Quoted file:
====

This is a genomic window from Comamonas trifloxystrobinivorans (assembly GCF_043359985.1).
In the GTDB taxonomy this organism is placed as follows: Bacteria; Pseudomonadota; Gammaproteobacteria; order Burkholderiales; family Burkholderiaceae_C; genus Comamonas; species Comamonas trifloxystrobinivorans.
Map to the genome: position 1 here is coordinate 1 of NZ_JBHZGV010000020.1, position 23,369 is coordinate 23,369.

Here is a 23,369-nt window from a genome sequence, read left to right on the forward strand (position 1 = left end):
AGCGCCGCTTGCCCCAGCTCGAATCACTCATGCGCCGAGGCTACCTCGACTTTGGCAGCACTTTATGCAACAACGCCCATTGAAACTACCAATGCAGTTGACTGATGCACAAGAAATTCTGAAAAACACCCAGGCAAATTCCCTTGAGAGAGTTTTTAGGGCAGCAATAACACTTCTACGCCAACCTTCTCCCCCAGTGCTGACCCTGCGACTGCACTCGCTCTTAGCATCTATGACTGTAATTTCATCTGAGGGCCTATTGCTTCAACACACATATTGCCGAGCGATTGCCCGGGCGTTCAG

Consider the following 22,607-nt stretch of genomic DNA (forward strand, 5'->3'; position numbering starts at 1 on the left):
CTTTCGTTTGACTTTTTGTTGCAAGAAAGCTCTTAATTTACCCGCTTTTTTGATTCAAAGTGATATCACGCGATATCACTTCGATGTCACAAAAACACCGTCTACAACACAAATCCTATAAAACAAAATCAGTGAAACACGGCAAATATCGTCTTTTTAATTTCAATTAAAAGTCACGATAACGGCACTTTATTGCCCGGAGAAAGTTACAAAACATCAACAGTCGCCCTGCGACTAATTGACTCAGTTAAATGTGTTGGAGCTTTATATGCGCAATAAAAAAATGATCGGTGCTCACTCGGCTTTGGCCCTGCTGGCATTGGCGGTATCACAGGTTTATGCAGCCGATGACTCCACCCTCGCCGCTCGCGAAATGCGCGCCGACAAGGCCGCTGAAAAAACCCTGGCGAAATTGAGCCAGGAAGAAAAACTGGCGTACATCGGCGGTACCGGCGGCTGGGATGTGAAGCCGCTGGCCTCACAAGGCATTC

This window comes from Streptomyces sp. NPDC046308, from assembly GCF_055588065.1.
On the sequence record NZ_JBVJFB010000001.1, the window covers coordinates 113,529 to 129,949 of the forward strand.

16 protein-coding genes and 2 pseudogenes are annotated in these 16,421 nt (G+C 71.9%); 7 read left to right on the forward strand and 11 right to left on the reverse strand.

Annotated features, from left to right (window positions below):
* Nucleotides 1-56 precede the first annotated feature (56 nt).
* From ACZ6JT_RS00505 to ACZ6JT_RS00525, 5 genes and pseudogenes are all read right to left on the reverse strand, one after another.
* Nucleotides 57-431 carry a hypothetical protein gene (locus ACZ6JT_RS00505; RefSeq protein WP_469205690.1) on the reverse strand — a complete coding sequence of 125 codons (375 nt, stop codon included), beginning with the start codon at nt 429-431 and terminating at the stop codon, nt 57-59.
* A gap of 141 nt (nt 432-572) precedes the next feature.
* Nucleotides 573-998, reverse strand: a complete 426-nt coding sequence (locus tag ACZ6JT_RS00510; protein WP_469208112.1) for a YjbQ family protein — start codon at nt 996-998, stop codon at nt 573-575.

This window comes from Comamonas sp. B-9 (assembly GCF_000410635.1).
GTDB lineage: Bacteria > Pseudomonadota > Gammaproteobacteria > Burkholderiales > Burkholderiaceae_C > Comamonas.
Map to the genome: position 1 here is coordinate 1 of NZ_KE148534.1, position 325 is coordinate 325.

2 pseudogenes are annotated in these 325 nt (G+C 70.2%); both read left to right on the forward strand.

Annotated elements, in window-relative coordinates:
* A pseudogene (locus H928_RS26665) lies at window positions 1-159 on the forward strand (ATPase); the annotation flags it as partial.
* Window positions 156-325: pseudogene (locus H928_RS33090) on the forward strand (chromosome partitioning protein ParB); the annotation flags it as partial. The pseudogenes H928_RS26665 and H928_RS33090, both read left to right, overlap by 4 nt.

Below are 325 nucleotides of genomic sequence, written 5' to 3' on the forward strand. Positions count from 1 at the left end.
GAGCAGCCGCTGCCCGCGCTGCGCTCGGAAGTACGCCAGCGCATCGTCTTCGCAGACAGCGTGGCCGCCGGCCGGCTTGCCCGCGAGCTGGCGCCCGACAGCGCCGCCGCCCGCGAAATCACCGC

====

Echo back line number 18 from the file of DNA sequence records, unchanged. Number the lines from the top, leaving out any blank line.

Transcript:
GTDB lineage: Bacteria > Pseudomonadota > Gammaproteobacteria > Burkholderiales > Burkholderiaceae_C > Comamonas.